“If you put your hand on the piano, you play a note. It's in tune. But if you put it on the violin, maybe it is, maybe it isn't. You have to figure it out.” - Itzhak Perlman

Most string instruments are for right handed musicians, but with one in 10 people left handed, where does that leave left handed violinists?

When it comes to the left handed violin it is simply a mirrored version of the right handed instrument: the brass bar, bridge, nut and strings are all in the opposite order.

Right or left handed, if you want to play the fiddle or violin correctly, remember that you will need certain accessories to help you play.

So is there a special left hand violin technique?

In this article, we will look at the left hand violin position, how to make playing violin left handed easy, as well as the left hand violin technique.

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Holding Your Instrument in the Conventional Right Hand Position

Famed as being one of the most challenging instruments to learn, left handed violinists will need determination, tenacity and rigour. If you know your way around other stringed instruments, one of the things you will notice is that there are no frets on the neck. This can make playing out of tune easier.

You could have the most beautifully crafted Stradivarius violin in the world, but if you don’t know how to play it, it will never sound good. If you are one of the world’s left handed violinists, you will need to adopt the right position for playing violin left handed so that you can make musical poetry.

The first thing that you will have to do is stand up straight while you relax your arms, shoulders and hands. On the right handed violin, your left hand is positioned on the neck to play notes while your right will be in charge of bowing. All this means is that you need to coordinate both arms in order to play your piece. Your left arm should be bent with your forearm pointing outwards.

Once you have placed your chin on your chin rest and violin on your shoulder, your instrument will remain in place even when you relax your left hand.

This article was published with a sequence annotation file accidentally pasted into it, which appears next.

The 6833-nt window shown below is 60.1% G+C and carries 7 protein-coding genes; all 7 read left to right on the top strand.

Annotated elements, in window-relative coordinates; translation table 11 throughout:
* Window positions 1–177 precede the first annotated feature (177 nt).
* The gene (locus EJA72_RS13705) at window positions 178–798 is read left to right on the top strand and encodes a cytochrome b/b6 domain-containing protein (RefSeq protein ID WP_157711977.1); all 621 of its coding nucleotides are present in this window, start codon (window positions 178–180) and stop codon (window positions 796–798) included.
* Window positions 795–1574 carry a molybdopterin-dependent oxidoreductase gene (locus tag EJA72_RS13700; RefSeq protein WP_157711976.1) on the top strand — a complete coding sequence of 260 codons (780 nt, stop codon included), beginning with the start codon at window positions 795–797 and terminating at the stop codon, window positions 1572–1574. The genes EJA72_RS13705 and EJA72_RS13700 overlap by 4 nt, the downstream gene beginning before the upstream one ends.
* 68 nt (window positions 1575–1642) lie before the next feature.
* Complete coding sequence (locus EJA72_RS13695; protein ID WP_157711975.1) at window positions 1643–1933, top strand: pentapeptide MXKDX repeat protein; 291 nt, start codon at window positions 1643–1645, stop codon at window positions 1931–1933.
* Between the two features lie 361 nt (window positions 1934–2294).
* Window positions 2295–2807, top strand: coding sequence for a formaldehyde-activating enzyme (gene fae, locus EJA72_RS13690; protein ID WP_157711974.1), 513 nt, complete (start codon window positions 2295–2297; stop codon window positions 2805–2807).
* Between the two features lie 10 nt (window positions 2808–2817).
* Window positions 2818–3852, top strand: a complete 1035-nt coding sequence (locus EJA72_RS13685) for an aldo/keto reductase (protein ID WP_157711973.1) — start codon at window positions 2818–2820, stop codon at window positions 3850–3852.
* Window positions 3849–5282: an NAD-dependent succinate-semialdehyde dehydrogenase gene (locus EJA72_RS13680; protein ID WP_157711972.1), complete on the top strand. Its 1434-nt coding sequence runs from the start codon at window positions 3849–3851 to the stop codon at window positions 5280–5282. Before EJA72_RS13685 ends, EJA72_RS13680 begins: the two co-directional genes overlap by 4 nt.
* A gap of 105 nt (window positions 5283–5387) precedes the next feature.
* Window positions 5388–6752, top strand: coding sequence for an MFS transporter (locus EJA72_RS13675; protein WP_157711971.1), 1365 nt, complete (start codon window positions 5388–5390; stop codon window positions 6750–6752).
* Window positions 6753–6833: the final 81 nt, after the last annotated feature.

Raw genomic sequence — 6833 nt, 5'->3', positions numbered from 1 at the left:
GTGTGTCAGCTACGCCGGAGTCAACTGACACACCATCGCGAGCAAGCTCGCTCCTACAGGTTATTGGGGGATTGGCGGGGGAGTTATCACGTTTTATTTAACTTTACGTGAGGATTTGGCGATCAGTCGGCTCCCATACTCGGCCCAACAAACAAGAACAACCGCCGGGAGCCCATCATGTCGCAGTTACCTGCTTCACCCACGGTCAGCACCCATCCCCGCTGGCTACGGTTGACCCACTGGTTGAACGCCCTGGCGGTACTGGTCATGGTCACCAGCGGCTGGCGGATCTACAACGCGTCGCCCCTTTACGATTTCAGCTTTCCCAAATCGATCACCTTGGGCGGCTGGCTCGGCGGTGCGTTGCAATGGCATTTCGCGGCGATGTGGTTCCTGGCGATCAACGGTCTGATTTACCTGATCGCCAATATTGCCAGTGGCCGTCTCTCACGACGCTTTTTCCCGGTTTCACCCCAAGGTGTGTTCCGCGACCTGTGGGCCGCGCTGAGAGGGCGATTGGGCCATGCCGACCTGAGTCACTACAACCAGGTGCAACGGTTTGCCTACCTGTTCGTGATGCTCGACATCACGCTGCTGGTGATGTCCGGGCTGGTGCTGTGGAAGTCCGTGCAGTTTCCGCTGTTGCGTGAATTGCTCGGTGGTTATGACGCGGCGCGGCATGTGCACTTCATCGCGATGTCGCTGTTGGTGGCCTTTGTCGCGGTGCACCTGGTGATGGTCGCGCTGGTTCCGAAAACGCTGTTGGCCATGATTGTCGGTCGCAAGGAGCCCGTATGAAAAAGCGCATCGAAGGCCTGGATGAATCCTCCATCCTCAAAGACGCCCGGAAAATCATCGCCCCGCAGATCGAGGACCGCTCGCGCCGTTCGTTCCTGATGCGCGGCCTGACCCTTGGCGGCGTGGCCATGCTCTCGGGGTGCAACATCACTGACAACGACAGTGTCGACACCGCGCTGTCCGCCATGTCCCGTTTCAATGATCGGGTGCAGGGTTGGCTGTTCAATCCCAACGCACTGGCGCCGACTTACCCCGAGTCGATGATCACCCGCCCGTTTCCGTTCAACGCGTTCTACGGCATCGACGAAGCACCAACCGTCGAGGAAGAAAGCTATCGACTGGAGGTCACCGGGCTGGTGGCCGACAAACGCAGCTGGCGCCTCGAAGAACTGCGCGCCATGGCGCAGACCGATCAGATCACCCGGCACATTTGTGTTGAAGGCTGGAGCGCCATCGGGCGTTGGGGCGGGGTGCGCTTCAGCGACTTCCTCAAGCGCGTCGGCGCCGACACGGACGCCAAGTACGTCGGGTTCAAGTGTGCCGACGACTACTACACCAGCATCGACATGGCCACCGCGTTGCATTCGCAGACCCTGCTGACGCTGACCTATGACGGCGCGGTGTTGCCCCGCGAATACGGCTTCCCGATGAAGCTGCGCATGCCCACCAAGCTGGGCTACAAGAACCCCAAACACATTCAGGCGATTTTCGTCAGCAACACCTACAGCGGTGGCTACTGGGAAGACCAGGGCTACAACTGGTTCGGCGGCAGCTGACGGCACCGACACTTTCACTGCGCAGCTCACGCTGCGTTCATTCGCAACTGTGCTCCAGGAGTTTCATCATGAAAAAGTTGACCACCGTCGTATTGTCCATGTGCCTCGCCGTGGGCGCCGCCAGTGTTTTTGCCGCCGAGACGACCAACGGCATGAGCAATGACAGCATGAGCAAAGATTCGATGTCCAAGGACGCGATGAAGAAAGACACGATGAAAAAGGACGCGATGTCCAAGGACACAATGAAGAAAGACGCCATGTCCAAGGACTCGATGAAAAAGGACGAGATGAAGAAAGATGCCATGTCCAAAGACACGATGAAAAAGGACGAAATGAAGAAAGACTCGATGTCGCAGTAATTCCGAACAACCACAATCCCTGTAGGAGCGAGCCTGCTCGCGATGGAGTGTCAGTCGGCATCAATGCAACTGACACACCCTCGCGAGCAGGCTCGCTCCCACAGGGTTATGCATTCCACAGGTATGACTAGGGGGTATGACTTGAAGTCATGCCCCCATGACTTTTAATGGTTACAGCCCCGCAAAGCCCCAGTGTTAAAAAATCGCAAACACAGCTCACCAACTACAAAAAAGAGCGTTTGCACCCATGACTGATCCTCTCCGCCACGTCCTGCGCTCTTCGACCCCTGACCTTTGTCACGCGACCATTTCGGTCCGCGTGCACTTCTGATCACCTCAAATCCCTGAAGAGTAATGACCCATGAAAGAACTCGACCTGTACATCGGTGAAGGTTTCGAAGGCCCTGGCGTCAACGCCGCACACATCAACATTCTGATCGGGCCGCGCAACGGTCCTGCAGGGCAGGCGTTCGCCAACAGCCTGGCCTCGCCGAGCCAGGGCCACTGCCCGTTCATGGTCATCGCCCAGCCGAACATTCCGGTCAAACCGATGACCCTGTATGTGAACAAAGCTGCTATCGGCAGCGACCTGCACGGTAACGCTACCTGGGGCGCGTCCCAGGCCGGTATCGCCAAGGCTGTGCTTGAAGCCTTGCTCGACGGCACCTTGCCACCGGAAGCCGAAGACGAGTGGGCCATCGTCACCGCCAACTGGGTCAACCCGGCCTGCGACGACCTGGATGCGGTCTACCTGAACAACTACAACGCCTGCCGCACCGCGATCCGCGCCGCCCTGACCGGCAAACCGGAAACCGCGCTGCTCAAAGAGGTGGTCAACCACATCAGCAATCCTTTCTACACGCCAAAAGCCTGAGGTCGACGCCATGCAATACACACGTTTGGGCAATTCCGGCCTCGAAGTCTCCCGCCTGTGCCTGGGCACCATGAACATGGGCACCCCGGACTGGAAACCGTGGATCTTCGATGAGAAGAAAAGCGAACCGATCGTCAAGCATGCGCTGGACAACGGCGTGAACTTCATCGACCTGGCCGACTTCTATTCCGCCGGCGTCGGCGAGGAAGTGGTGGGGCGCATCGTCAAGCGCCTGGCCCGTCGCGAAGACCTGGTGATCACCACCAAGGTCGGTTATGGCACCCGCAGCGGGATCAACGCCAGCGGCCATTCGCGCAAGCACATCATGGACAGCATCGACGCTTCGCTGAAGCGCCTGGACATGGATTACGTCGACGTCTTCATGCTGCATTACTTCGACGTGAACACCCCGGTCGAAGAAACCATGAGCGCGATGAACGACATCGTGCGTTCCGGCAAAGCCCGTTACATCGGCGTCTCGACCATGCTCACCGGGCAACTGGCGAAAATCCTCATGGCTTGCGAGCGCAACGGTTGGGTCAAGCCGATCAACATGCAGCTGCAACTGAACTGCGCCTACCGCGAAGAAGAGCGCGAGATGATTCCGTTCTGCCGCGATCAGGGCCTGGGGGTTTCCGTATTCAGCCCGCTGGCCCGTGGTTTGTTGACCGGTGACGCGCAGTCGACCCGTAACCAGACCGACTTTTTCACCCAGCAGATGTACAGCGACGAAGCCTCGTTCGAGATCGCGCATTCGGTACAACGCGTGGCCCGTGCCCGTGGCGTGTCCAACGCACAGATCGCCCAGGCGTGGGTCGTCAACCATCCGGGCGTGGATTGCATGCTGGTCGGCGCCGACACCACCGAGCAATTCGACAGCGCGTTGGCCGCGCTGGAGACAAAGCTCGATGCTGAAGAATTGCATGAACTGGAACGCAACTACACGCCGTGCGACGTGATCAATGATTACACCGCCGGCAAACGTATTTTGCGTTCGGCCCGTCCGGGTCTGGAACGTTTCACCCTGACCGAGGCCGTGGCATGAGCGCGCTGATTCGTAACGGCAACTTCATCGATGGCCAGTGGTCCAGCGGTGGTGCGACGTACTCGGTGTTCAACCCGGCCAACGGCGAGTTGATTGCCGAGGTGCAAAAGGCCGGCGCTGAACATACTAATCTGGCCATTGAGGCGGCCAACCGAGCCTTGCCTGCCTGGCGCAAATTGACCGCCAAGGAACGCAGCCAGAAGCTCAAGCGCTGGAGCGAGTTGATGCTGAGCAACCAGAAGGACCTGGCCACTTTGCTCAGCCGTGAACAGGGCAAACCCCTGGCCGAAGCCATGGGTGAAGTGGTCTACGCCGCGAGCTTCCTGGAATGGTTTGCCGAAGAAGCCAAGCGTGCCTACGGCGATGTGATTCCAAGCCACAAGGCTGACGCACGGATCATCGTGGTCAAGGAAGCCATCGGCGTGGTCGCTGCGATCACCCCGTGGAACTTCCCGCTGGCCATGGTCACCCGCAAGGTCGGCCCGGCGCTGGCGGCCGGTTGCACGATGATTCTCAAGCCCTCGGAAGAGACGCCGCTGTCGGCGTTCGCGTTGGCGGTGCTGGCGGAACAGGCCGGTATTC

In this conventional right-hand position, the neck of the instrument will be placed between the index finger and thumb on your left hand.

Once your violin bow technique has been mastered, you’ll need to place four fingers on the neck. Each finger should be straight, with knuckles bent over the neck to keep your hand nimble and flexible. In this position, your hand will be parallel to the neck in order to maintain dexterity.

Now, all of this needs to be swapped around for left handed violin!

What are violins made of?
Could you make a violin out of this? (Source: jplenio)

The Left Hand Violin Position  

In the left hand violin position, there are certain rules as to where and how to place your fingers on the fingerboard. Before you know it, even as a left handed violin player, you will be ready to begin playing a few simple pieces.

Positioning the Fingers on Your Right Hand for Playing Violin Left Handed

One of the first concerns about violin for left handed players is when the musician thinks that their fingers are too big.  If this is you, remember that it is not the size of your fingers that matter, it’s how precisely they are able to play!

Not unlike the guitar, left handed violinists, will use their right hand to press down the strings on the fingerboard to change the length of the string and thereby change the pitch of the note as the string vibrates.

Remember that your index finger base is the critical point of contact and will ensure that your hand remains stable. The base of your index finger is the essential point of contact that ensures that your hand position stays stable. To ace your left handed violin playing, remember that you will need to know the basics of the left hand violin position.

These positions are what determine your fingering technique when improvising or playing sheet music. There’s no doubt that having the confidence to play clean notes will mean that your elbow has to point inwards.

When your hand is positioned too low on a fingerboard, it will make placing your index finger in the right place difficult and will result in your notes being played all over the place.

Remember that your fingers are numbered from 1 to 4 for all traditional string quartet instruments (viola, violin, cello and double bass) and that your thumb should hold the neck. Note that your first digit is considered to be your index finger.